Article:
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An Allegory of Autumn; a trompe l'oeil of a stone relief

REF
374775
Height
74 cm (29 1/4")
Width
176.5 cm (69 1/2")
1707 - 1791
Flemish School
Oil on canvas, en grisaille

Geeraerts was baptised in Antwerp on 7th April, 1707. He was the son of a jeweller and in 1723, aged sixteen, he started his artistic training under the instruction of the history and biblical painter Abraham Godyn in Antwerp.

His early work comprised portraits and depictions of historical subjects but by the late 1720s he had become inspired by the Dutch painter Jacob de Wit (1695-1794) who had studied at the Academy in Antwerp from 1711 to 1713 and had himself been influenced by the work of Rubens. De Wit would also have seen the three dimensional portrayal of relief sculpture in early Flemish 15th century paintings, a notable example being the masterpiece Ghent Altarpiece in St Bravo’s Cathedral by Jan and Hubert van Eyck. De Wit returned to Amsterdam and, from the 1720s onward, enjoyed a steady stream of commissions working on many ceiling and wall paintings into which he incorporated grisaille and white paintings that give an illusionistic three-dimensionality or high and bas-relief. He named these trompe l’oeil grisailles “witjes” which was a play on his surname and the Dutch word for white. The practice involved painting high-quality classical and neo-classical figures to look like three-dimensional sculptures on large panels. These works had tremendous impact on the art world and made trompe-l’oeil paintings very fashionable. Large reliefs can be found in churches, cathedrals and palaces, while smaller paintings were placed over doors or featured prominently above fireplaces in smaller buildings.

It is for his trompe l’oeil en grisaille works for which Geeraerts is best known and he achieved great success for the creation of works that produced the illusion of marble carvings, bronze medallions or wooden bas-reliefs adorning doorways and fireplaces. The inclusion of putti in compositions on the theme of children’s bacchanalia that Geeraerts executed in the grisaille technique took its inspiration from the reliefs made by the celebrated Flemish sculptor François (or Francesco) Duquesnoy who worked in Rome.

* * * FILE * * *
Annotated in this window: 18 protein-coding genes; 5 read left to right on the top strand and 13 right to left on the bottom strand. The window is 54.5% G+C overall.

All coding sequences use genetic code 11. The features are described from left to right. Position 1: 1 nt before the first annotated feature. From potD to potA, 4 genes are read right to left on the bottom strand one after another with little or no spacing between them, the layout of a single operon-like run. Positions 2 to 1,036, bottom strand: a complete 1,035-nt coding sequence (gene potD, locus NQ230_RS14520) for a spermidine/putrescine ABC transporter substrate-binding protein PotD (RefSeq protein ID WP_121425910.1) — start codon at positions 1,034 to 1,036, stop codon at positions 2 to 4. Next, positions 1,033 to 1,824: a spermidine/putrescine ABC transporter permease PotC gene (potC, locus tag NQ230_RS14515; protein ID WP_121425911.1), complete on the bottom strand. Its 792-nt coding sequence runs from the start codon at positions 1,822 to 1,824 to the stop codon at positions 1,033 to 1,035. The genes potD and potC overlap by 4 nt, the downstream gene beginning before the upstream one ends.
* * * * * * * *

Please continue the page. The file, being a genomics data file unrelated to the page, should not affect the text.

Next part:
The popularity of grisaille trompe l’oeils increased and demand for his services grew exponentially. In 1752, he received a commission for several over-door paintings for the Lichtenstein Palace and in 1755 for bas-relief designs in the house of Cardinal Albani in Rome. Franz Ernst von Salm-Reifferscheidt, the Bishop of Tournai, was another patron and Empress Catherine the Great ordered six reliefs. Between 1756 and 1760 Geeraerts produced a number of paintings for various churches such as Cambrai and Ghent and the court of Vienna were regular clients. In 1762 he produced four trompe l’oeil paintings for the Royal Palace in Brussels.

The pair of paintings The Rest of Diana and The Toilet of Venus now in the Hermitage in Moscow, are remarkable in that the artist has reproduced three quite different substances – marble, bronze and wood – in each work and he can be regarded as one of the masters of this genre. The “white school” was continued through other artists such as Piet Joseph Sauvage (1744-1818) who was Geeraerts’ pupil, Dominique Doncre (1743-1820) and Louis Léopold Boilly (1761-1845). All of these artists, from de Wit onward, decorated the walls of palaces and churches with large illusionistic panels and they created an amazing visual impact. Through their skill, they succeeded in depicting sculpture in high and low relief combined with the quality of movement and they were keenly sought after for interior decoration to enhance a space over a chimney-piece or over the entrances to a room.

In 1731, Geeraerts had been accepted as a master at the academy in Antwerp and was later nominated a director, eventually becoming a professor there in 1741. He and the five other professors generously gave free painting lessons when the university ran out of funding.

Geeraerts was made a member of the Guild of St. Luke in 1752 and following his death on 16th February 1791, accorded the honour of burial in the Cathedral of Antwerp as a distinguished citizen.

Cities with museums where Geeraerts’s work can be seen include: Koninklijk Museum voor Schone Kunsten in Antwerp; Musées Royaux des Beaux-Arts de Belgique in Brussels, Mauritshuis in The Hague; Kunsthistorisches Museum in Vienna; Hermitage in Moscow; The Princely Collections, Lichtenstein and Palais des Beaux-Arts in Lille.


Bibliography:
Dictionnaire des Peintres - E. Benezit
Tromp-L’oeil Painting - Miriam Milman
Height
74 cm (29 1/4")
Width
176.5 cm (69 1/2")
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